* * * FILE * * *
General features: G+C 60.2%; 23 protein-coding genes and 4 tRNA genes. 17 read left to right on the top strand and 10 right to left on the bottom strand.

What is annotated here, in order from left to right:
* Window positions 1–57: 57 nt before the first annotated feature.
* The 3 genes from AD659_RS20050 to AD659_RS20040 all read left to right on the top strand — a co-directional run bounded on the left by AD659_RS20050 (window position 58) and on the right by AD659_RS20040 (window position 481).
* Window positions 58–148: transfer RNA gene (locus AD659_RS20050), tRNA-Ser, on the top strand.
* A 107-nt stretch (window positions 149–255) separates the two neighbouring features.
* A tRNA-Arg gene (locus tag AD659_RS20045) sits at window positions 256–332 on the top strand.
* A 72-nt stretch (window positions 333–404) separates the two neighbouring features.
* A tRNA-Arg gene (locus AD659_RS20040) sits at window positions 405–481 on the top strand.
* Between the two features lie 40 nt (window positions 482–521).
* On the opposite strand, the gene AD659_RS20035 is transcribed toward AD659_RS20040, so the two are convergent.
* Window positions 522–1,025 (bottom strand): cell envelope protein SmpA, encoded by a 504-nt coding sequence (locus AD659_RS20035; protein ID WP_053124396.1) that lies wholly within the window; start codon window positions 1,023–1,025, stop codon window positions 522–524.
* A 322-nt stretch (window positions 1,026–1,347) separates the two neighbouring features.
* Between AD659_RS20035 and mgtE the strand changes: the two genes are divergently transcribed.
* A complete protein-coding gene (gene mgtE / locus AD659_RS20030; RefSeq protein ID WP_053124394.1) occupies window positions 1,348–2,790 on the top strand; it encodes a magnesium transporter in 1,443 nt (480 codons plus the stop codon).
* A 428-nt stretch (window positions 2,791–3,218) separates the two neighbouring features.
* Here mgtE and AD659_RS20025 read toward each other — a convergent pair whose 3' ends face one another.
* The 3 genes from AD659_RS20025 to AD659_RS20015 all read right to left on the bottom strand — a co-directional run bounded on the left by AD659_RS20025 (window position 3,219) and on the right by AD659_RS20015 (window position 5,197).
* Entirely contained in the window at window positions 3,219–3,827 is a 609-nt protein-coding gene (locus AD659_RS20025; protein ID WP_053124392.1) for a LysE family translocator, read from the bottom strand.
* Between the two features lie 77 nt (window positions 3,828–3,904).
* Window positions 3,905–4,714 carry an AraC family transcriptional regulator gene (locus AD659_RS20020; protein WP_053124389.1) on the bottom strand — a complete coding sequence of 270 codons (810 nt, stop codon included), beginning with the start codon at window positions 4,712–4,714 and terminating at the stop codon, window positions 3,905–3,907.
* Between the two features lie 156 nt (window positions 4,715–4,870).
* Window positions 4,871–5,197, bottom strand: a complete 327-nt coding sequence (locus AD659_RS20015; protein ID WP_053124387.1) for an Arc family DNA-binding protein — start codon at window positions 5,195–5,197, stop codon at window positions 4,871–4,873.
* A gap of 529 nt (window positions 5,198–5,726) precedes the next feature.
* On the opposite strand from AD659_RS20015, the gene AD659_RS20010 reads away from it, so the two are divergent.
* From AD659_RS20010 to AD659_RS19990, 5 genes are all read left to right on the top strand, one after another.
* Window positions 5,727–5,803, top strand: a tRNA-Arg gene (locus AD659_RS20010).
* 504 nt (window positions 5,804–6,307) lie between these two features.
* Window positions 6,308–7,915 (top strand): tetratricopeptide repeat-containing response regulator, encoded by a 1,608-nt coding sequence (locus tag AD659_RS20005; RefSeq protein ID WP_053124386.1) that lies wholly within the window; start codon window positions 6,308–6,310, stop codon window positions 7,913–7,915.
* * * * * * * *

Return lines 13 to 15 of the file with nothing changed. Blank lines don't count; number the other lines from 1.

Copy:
* A 322-nt stretch (window positions 1,026–1,347) separates the two neighbouring features.
* Between AD659_RS20035 and mgtE the strand changes: the two genes are divergently transcribed.
* A complete protein-coding gene (gene mgtE / locus AD659_RS20030; RefSeq protein ID WP_053124394.1) occupies window positions 1,348–2,790 on the top strand; it encodes a magnesium transporter in 1,443 nt (480 codons plus the stop codon).